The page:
The Show Must Go Off: "Fela" Biographer Sues Broadway Producers

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    NEWSLETTERS

    The cast of "Fela!" on Broadway.

    The author of a book about the late Afrobeat Nigerian superstar Fela Kuti sued the producers of the award-winning Broadway musical "Fela!" to stop performances Monday, saying they stole his work and thought an offer of $4,000 was all he deserved for copying entire portions of his book into the play's script.

    Lawyers for Charles Moore demanded in the lawsuit in U.S. District Court in Manhattan that the Broadway show, a production set to open next week in London and all other performances be blocked. The lawsuit also sought at least $5 million in damages and a halt to all advertising, promotions and product sales resulting from the show.

    Moore is the author of "Fela Fela: Cette Putain de Vie" and the copyright owner of its English translation, "Fela This Bitch of a Life," which the lawsuit maintains is the only authorized biography of composer, singer, musician and political activist Fela Anikulapo-Kuti, who died in 1997 at age 58.

    A spokesman for the show's producers, Richard Kornberg, said he was "really shocked at this turn of events" because Moore is on the show's website endorsing it and helping to publicize "how wonderful this production is."

    "So the idea he is now suing the production that a year ago he was praising seems weird to me," Kornberg said.

    "Fela!" tells the life story of the international music legend, who was known for his fight against corruption and injustice.

    The production has been promoted as being co-conceived and written by Tony Award winner Bill T. Jones and Jim Lewis with an emphasis on the energetic Afrobeat music Fela created in the 1960s by combining African sounds with a fusion of jazz, R&B, rock and soul music. It was nominated for a Tony Award as last year's best musical.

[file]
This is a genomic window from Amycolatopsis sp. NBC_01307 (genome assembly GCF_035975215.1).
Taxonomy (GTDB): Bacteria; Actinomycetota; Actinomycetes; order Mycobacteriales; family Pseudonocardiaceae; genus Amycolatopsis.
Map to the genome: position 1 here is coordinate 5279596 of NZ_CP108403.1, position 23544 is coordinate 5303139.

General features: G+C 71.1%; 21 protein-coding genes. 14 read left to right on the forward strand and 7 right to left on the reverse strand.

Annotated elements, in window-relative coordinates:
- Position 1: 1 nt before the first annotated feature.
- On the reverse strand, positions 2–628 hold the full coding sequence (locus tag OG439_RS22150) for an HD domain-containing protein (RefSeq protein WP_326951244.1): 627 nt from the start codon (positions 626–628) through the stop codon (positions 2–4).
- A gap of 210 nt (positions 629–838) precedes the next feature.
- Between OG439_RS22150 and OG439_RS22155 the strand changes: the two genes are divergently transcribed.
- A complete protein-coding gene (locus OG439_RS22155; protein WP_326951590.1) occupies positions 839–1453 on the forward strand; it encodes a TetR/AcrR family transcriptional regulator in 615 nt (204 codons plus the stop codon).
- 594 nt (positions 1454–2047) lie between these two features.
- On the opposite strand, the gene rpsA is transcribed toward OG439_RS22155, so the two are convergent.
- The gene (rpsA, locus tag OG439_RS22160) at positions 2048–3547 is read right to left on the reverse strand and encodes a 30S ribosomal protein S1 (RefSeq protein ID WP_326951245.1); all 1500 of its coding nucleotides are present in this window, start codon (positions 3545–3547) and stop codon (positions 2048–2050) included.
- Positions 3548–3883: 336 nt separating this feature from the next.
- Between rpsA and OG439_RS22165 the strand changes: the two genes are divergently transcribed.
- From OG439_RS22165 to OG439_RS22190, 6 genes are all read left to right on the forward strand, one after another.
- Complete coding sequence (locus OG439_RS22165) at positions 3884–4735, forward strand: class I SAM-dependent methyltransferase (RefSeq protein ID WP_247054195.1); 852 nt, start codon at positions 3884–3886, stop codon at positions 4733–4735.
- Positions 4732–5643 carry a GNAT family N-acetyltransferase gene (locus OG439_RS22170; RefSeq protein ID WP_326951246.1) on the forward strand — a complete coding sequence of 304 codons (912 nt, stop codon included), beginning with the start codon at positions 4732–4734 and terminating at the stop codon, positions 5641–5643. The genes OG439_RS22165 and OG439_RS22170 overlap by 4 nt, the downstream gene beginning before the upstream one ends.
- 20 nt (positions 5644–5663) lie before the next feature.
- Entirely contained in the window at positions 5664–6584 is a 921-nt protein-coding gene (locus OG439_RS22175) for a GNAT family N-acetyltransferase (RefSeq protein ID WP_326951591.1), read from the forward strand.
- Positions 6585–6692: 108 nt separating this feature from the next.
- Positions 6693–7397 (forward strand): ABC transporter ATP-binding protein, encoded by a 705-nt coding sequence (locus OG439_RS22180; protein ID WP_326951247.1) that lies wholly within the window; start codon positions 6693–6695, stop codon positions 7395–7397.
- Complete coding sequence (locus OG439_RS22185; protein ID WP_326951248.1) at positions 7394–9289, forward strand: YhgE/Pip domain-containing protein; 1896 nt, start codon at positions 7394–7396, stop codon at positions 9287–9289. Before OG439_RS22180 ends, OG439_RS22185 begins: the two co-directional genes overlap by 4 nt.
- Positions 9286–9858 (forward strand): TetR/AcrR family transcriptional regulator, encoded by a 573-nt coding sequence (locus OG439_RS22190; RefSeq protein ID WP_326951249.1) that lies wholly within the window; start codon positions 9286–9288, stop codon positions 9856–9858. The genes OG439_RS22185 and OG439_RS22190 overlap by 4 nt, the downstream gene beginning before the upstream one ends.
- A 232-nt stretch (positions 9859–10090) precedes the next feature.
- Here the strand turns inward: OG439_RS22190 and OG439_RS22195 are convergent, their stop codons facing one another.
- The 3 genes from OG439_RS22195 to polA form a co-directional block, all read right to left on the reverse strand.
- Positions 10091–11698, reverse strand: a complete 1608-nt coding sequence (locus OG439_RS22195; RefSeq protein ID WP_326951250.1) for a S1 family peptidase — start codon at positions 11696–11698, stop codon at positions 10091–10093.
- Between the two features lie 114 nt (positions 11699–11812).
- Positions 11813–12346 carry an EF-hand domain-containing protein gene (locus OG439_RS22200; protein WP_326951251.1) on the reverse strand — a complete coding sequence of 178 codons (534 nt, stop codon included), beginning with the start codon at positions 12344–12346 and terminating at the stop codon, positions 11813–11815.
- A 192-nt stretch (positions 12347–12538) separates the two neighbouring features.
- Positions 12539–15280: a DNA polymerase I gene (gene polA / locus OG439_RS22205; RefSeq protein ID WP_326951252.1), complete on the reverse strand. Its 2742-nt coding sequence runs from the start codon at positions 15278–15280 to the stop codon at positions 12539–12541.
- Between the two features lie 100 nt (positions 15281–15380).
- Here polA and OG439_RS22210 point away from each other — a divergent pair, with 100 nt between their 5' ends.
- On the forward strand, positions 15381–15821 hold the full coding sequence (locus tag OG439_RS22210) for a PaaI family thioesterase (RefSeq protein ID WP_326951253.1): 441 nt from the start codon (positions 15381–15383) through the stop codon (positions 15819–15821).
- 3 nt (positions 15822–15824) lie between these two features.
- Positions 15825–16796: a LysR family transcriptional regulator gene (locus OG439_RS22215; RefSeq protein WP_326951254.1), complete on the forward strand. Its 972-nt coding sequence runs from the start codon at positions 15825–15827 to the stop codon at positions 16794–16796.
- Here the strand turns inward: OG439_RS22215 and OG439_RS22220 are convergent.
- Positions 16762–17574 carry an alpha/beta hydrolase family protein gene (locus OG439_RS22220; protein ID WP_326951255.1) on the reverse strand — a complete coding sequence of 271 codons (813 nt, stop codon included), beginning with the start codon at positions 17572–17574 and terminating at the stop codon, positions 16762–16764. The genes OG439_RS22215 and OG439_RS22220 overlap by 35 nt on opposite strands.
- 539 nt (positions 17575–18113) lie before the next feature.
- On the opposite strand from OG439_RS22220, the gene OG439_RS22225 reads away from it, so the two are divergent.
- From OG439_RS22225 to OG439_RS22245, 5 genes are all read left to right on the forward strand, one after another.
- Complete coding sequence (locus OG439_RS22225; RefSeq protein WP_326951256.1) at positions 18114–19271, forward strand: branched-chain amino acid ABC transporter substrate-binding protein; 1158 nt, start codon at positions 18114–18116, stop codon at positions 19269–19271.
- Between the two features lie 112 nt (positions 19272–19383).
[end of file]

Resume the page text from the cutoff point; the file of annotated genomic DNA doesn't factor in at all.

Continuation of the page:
The show captures the way Fela delivered his themes of human rights, anti-corruption and individual empowerment through his often-satirical lyrics and monologue during a nightclub act. Humor alternates with serious matters. Audience members are enticed to get up and follow Fela's directions to move their hips.

    The lawsuit maintains that the musical copies portions of Moore's book verbatim.

    "Entire portions were simply copied from Moore's book and inserted into the script of the musical," the lawsuit said.

    The lawsuit said the play copies many unique portions of Moore's book, including a fictional character Moore created — Afa Ojo, She Who Commands Rain — as a tribute to Fela's mother, whom Moore depicted in a voice of a ghost speaking to her son.

    According to the lawsuit, the book was published in 1982, a year after Fela contacted Moore and asked him to write his life story because he was convinced he was about to die.

    Moore agreed to write the book because of the deep friendship that developed between the men after they met in 1974, the lawsuit said. It added that Moore shared an understanding of Fela's spiritual beliefs based on his own knowledge of the Nigerian Yoruba-derived Santeria religion from his native Cuba.

    Fela gave Moore complete access to friends, family and personal files and submitted to more than 25 hours of recorded interviews, the lawsuit said.

    The lawsuit said Moore was first approached by representatives of the Broadway production in April 2007 and was subsequently offered $2,000 for the exclusive right to his book for the Broadway show and another $2,000 for the right to use his book in connection with any audiovisual production.

    The lawsuit said Moore's agent rejected the offer in September 2007, saying it was grossly insufficient and should include an advance and participation in the royalty pool.

    The theatrical production of "Fela!" debuted in July 2008, and Moore was invited in June 2009 and again in September 2009 to attend rehearsals and consult with the creators, the lawsuit said.

    It said that one of the dancers told him she had used the book to shape her character in the musical and that Jones told him he had used material from his book in developing the show.

    The lawsuit said Moore also was never compensated for a videotaped interview he did to support the show and that one of the play's producers told him in October 2009 that his book was "looked at" but there was no need to credit him or the book for playing any role in the development of the story line or characters.